Update, July 11: Our roundtable is scheduled for Sunday, January 12, 2014, from 8:30-9:45am. We have also been included in the presidential theme: Vulnerable Times.
Update, May 31: This roundtable has been accepted for inclusion at the 2014 MLA Convention in Chicago, which takes place January 9-12, 2014.
Postcolonial Digital Humanities has proposed a roundtable for the 2014 MLA Convention.
Decolonizing DH: Theories and Practices of Postcolonial Digital Humanities
Panelists: Alex Gil (Columbia U), Adeline Koh (Duke U/Richard Stockton College), Amit Ray (Rochester Institute of Technology), Porter Olsen (Univ. of Maryland, College Park), and Roopika Risam (Emory U/Salem State U)
Postcolonial digital humanities has taken shape as an emergent academic field. Its lineage reaches back to the 1990s, when scholars Deepika Bahri and George Landow first created websites such as “Postcolonial Studies at Emory” and “The Postcolonial Literature and Culture Web.” These scholars marshaled the text-based internet culture of Web 1.0 to establish sites of knowledge; identify key terms, theorists, and stakes for postcolonial studies; and to publicize the field. Since the publication of these projects, rapid digital and technological changes around the world have provided untapped rich opportunities for the application and analysis of postcolonial studies.
Our roundtable addresses these opportunities by outlining the shape of contemporary “postcolonial digital humanities” and interrogating how postcolonial studies has evolved. In its development, postcolonial digital humanities reflects changes in digital media, from original Web 1.0 postcolonial websites, to what Lisa Nakamura and Peter Chow-White have identified as the transmedia shift beginning in the mid-2000s, to the later move to Web 2.0 and rise of social media cultures. The mid-2000s transmedia shift began changing digital practices by eliding boundaries between media producers and consumers. Such shifts have raised questions of possible epistemological differences in the articulation of identities in digital spaces. However, scholars including Alan Liu, Anna Everett, Jessie Daniels, and Nakamura herself, have observed that problematic racial and ethnic categories persist within digital cultures. Similarly, as Afrofuturists Alondra Nelson and Kali Tal have proposed, digital spaces remain susceptible to racial oppression and white supremacy. Taking these assessments of digital space as its model, this roundtable on postcolonial digital humanities brings critiques of colonialism, imperialism, and globalization to bear on the digital humanities.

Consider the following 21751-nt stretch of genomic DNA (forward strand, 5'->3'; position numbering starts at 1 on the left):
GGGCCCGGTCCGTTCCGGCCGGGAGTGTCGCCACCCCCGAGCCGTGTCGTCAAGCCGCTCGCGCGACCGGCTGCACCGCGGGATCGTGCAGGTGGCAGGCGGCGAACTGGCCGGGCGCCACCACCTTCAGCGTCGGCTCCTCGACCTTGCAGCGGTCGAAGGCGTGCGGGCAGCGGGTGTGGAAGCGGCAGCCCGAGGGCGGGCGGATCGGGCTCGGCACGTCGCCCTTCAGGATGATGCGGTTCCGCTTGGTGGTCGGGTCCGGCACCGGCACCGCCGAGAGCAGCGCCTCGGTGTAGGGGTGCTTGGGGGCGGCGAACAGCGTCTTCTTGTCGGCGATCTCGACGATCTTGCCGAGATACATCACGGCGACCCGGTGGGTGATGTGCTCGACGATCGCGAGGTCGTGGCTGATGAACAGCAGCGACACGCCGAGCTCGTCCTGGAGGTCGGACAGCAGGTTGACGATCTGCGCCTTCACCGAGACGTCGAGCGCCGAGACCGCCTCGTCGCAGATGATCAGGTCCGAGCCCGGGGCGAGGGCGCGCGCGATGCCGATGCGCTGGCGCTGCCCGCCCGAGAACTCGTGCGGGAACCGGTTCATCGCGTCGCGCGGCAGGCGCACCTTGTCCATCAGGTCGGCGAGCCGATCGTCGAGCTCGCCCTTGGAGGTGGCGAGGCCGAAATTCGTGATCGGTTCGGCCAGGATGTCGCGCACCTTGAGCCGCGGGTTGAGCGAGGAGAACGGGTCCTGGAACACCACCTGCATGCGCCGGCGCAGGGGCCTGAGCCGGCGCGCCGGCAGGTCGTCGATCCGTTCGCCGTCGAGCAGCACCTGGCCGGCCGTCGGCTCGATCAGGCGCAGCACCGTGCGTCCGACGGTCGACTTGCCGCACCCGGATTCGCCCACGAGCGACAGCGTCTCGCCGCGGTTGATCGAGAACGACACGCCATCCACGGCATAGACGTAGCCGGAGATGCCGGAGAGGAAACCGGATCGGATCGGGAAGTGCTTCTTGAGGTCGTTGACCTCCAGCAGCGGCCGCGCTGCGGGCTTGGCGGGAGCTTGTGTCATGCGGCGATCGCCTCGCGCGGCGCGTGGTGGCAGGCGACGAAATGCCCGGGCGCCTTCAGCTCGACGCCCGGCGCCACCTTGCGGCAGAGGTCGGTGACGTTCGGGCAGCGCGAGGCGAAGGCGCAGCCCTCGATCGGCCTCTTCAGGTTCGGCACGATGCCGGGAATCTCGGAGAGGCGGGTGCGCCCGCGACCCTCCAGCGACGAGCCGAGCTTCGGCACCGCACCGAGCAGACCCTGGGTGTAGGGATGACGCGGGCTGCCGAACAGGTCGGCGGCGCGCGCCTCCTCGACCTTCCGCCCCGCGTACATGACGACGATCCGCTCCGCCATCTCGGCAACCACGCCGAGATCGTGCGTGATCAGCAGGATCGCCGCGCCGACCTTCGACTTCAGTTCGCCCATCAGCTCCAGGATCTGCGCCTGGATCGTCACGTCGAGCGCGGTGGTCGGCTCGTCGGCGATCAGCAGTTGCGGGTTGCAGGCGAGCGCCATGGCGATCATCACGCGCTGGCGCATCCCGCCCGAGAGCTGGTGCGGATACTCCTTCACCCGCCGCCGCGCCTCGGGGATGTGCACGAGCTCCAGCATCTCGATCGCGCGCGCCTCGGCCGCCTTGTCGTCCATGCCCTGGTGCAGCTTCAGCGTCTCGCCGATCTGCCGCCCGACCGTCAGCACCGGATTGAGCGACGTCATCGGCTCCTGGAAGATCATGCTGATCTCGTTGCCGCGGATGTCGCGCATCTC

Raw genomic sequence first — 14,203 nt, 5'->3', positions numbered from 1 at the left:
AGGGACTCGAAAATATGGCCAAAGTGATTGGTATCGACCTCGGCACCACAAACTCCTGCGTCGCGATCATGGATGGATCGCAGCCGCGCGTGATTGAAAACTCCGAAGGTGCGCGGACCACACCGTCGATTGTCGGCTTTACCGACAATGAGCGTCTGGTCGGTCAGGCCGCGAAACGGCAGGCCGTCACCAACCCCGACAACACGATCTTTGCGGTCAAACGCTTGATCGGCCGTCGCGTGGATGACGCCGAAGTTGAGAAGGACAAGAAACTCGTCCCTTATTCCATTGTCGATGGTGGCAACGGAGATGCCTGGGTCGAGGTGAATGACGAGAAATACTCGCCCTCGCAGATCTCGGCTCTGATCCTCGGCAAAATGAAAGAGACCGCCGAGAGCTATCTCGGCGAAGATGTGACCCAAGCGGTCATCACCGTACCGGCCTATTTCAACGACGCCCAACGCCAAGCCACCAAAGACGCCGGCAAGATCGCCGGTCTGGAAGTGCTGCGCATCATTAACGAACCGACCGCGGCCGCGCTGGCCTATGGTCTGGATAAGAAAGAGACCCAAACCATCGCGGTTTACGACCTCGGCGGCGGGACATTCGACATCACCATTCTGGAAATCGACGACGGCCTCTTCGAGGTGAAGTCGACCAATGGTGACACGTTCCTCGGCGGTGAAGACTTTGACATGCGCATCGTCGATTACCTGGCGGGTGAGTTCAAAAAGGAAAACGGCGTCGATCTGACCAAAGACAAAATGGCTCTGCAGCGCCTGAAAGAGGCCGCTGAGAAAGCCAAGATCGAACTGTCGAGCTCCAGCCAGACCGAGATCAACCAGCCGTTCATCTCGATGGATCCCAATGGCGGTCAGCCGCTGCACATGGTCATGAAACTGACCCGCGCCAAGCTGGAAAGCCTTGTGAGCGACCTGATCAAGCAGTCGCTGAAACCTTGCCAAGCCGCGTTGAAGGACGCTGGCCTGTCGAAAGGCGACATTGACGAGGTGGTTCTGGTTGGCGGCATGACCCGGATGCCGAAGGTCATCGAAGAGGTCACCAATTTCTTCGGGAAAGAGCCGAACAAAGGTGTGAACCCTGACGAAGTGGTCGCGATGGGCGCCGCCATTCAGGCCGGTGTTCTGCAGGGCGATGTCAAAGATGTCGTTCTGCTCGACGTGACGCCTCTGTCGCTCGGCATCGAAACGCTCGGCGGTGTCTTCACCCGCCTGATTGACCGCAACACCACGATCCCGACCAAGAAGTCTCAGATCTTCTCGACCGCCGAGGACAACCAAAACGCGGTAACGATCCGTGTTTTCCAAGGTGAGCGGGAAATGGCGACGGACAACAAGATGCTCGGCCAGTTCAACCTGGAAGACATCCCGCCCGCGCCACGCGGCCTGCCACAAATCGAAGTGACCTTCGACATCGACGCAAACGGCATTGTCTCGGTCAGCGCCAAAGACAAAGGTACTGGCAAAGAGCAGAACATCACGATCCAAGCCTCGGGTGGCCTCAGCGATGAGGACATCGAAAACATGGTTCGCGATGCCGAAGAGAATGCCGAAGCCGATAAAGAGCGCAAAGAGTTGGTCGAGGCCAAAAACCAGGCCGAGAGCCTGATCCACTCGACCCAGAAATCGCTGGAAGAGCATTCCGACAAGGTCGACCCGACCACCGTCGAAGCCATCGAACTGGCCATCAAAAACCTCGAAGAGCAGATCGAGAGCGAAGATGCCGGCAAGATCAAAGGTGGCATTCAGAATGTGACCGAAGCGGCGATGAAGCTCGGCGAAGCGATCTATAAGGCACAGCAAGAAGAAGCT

The past few years have seen renewed debate over the role of cultural studies and cultural critique within digital humanities. These conversations have emerged in subfields of their own, such as the #TransformDH movement, which has raised questions about race, ethnicity, gender, sexuality, nationality, and ability within digital humanities. Last year’s MLA panels on race and digital humanities, “Representing Race: Silence and the Digital Humanities” and “Accessing Race in the Digital Humanities,” brought such critiques to standing room-only public conversations at the convention. This roundtable builds on ongoing interest in cultural studies and the digital humanities as well as recent, globally-oriented projects, including Global Outlook::Digital Humanities (GO::DH) and the Postcolonial Digital Humanities website (#DHPoco).
Taking such conversations as our basis, this roundtable examines theoretical and practical considerations of postcolonial digital humanities. Grounded in the literary, philosophical, and historical heritage of postcolonial studies and invested in the possibilities offered by digital humanities, postcolonial digital humanities has emerged as a movement invested in decolonizing the digital, foregrounding anti-colonial thought, and disrupting salutatory narratives of globalization and technological progress. As such, this roundtable brings together early and mid-career scholars working at the intersections of postcolonial studies and digital humanities to begin a public conversation about the contours, stakes, and limits of postcolonial digital humanities.
Our conversations hinge around a set of questions: